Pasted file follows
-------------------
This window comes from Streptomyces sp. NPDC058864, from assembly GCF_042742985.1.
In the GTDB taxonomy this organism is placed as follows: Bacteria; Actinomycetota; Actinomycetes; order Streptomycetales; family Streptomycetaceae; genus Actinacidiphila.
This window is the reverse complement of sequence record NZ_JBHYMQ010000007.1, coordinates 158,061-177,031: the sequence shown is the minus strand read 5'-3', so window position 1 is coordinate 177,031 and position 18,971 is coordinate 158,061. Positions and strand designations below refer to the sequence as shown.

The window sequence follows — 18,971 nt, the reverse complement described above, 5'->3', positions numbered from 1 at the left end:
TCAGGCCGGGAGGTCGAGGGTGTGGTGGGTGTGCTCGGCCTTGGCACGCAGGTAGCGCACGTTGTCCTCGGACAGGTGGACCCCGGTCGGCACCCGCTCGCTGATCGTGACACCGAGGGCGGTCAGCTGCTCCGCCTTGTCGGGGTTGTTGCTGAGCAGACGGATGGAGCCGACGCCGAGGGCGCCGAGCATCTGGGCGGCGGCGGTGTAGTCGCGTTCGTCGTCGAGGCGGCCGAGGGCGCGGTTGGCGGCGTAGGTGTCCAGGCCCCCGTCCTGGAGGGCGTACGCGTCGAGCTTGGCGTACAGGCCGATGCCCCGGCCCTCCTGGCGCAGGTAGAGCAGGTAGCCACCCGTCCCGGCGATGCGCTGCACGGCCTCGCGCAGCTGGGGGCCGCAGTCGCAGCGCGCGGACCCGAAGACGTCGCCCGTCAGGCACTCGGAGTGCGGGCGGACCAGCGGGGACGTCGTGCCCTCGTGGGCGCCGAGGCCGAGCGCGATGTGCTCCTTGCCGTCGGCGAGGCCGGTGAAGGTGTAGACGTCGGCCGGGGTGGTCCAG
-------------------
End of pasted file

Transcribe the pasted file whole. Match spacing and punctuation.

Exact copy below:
This window comes from Streptomyces sp. NPDC058864, from assembly GCF_042742985.1.
In the GTDB taxonomy this organism is placed as follows: Bacteria; Actinomycetota; Actinomycetes; order Streptomycetales; family Streptomycetaceae; genus Actinacidiphila.
This window is the reverse complement of sequence record NZ_JBHYMQ010000007.1, coordinates 158,061-177,031: the sequence shown is the minus strand read 5'-3', so window position 1 is coordinate 177,031 and position 18,971 is coordinate 158,061. Positions and strand designations below refer to the sequence as shown.

The window sequence follows — 18,971 nt, the reverse complement described above, 5'->3', positions numbered from 1 at the left end:
TCAGGCCGGGAGGTCGAGGGTGTGGTGGGTGTGCTCGGCCTTGGCACGCAGGTAGCGCACGTTGTCCTCGGACAGGTGGACCCCGGTCGGCACCCGCTCGCTGATCGTGACACCGAGGGCGGTCAGCTGCTCCGCCTTGTCGGGGTTGTTGCTGAGCAGACGGATGGAGCCGACGCCGAGGGCGCCGAGCATCTGGGCGGCGGCGGTGTAGTCGCGTTCGTCGTCGAGGCGGCCGAGGGCGCGGTTGGCGGCGTAGGTGTCCAGGCCCCCGTCCTGGAGGGCGTACGCGTCGAGCTTGGCGTACAGGCCGATGCCCCGGCCCTCCTGGCGCAGGTAGAGCAGGTAGCCACCCGTCCCGGCGATGCGCTGCACGGCCTCGCGCAGCTGGGGGCCGCAGTCGCAGCGCGCGGACCCGAAGACGTCGCCCGTCAGGCACTCGGAGTGCGGGCGGACCAGCGGGGACGTCGTGCCCTCGTGGGCGCCGAGGCCGAGCGCGATGTGCTCCTTGCCGTCGGCGAGGCCGGTGAAGGTGTAGACGTCGGCCGGGGTGGTCCAG